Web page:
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Dum Vivimus Vivamus. While we Live, Let us Live Well.

The Light Pavilion in Chengdu, China, by Lebbeus Woods and Christoph a. Kumpusch

The Light Pavilion in Chengdu, China, by Lebbeus Woods and Christoph a. Kumpusch

My mother's birthday is 11 June. This year, 11 June was also the day that our dear friend Nikki got married and where I was given the honour of performing their ceremony. Hell, our cats turned two years old on 11 June. It was a day for celebration. I wanted to say so much to my mother, but I only found the time to give her a short phone call. But her voice on the other end of the line was light, filled with her contentment and the lightness of years that I can only hope are growing lighter on her shoulders. Mom, I thought of you all day, and all night.

 

But when we woke up the next day, we got news that in Orlando, Florida, 49 people had been killed by a man who had stormed a club and held them hostage in one more act of hatred and violence. One more person for whom we will have to find a reason to explain his acts and whose ancestry will in some way become proof positive that what he is, and what he has done is some way an invasion of a foreign presence in what was once a great America. Somehow with a social media feed that was marred in tragedy, I would not bring myself to celebrate my mother's birthday, because I could not risk being told that I was trivializing such sadness by not focusing on it. And I couldn't do that to my mother.

 

You see, as the years go by and my distance grows I feel even deeper inside of me and know that I will always be American, and I learn to carry it with me as neither a burden nor a badge. It is me, and I am it. So I understand that right now, America seems to be spiraling out of control, and that the world seems to be stockpiling its forces against you, against us. I know that you're looking for a reason.

 

The thing is, everything is so damn random. It's the randomness that's got us so wrong these days, what feels so different. We cannot count on anything, even death, because we have no assurances that it will not come tomorrow or in an hour from now or seventy years from now and we don't know if we'll be alone, surrounded by pain. And I am terrified, almost always, that my mother and father and brother will be hurt, that somehow they will be in the wrong place and there will be no way to stop it. I am terrified that they will feel pain and in that moment I will not be with them. I am terrified of the pain of their potential loss and that fear sounds an alarm in my ears that is at times deafening beyond all other things and leaves me impotent, powerless. I am powerless to stop them, to help them.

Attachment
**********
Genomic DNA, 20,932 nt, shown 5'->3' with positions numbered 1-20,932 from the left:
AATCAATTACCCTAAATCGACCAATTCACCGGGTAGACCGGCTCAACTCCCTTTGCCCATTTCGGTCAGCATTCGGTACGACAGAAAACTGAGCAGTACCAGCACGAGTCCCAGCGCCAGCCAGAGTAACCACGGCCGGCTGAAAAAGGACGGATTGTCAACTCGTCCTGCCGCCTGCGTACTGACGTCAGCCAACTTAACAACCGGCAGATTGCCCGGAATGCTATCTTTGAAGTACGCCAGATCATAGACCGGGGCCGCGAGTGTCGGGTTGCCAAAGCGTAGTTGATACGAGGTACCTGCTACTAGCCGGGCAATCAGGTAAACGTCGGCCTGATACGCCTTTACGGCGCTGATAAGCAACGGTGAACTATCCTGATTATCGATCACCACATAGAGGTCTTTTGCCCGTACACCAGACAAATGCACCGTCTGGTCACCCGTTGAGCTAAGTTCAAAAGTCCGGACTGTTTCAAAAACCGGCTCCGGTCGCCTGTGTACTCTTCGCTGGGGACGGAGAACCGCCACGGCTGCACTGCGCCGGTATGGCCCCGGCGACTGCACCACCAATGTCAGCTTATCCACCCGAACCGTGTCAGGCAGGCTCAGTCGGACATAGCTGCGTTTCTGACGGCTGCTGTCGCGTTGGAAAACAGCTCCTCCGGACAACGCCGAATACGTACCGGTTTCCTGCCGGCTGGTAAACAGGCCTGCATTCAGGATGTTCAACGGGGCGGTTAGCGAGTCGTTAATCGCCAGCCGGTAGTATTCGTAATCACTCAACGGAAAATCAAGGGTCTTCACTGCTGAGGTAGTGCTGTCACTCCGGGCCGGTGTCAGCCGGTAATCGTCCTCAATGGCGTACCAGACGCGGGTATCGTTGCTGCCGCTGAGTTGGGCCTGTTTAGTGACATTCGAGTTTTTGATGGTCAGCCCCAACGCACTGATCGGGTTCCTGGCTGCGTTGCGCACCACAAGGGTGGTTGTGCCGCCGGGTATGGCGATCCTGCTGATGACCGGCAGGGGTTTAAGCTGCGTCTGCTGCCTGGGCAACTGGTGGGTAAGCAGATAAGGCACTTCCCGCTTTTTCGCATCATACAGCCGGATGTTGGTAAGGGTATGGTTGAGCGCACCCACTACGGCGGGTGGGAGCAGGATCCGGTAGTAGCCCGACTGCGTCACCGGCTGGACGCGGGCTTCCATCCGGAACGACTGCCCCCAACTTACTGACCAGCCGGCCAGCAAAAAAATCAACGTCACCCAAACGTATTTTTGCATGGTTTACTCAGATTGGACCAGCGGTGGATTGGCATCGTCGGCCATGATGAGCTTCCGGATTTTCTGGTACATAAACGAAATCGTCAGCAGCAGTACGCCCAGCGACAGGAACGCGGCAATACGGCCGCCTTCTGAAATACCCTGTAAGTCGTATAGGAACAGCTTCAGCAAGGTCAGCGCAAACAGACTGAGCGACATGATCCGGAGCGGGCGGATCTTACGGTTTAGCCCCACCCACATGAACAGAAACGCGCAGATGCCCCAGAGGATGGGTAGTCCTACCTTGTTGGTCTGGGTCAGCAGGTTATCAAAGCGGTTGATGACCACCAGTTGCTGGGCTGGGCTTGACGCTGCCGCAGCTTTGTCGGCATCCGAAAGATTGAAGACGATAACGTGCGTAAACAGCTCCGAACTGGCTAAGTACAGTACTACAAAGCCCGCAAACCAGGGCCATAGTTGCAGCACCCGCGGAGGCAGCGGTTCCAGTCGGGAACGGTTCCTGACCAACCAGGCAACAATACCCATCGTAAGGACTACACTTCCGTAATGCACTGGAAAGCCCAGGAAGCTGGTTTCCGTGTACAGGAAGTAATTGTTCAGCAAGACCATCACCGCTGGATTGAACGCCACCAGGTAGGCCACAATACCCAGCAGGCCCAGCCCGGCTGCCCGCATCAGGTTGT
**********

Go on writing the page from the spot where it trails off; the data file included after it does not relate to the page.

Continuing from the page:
In 2001, my mother called me at the guesthouse where I was living in Bangkok and told me that the World Trade Center was gone. My brother told me that even though he knew it was wrong, he couldn't help but look at every person and wonder if they wanted to blow something else up. He cried when he said it because it pained him not only to fear but also to doubt. To this day, his fear and his pain remain with me, and that giant hole where my heart used to be remains empty. I cannot talk about that day because of everything that we lost. My Aunt Chris worked across the street from those buildings and I cannot think of her without thinking of the pain that her loss would have brought me.

 

I fear pain more than anything else, I fear the idea that my loved ones will suffer pain and I will be powerless to stop it. I fear hearing screams in my head that haven't even happened yet, and that fear has at so many times stopped me from actually doing the task of living.

 

That's the problem with fear. See we can live with fear, but we can't live well with it. We can't perform that task of living well if everything operates from the one place within us that tries to shut out the sheer randomness of everything and refuses to turn the light off because of all the demons that darkness brings.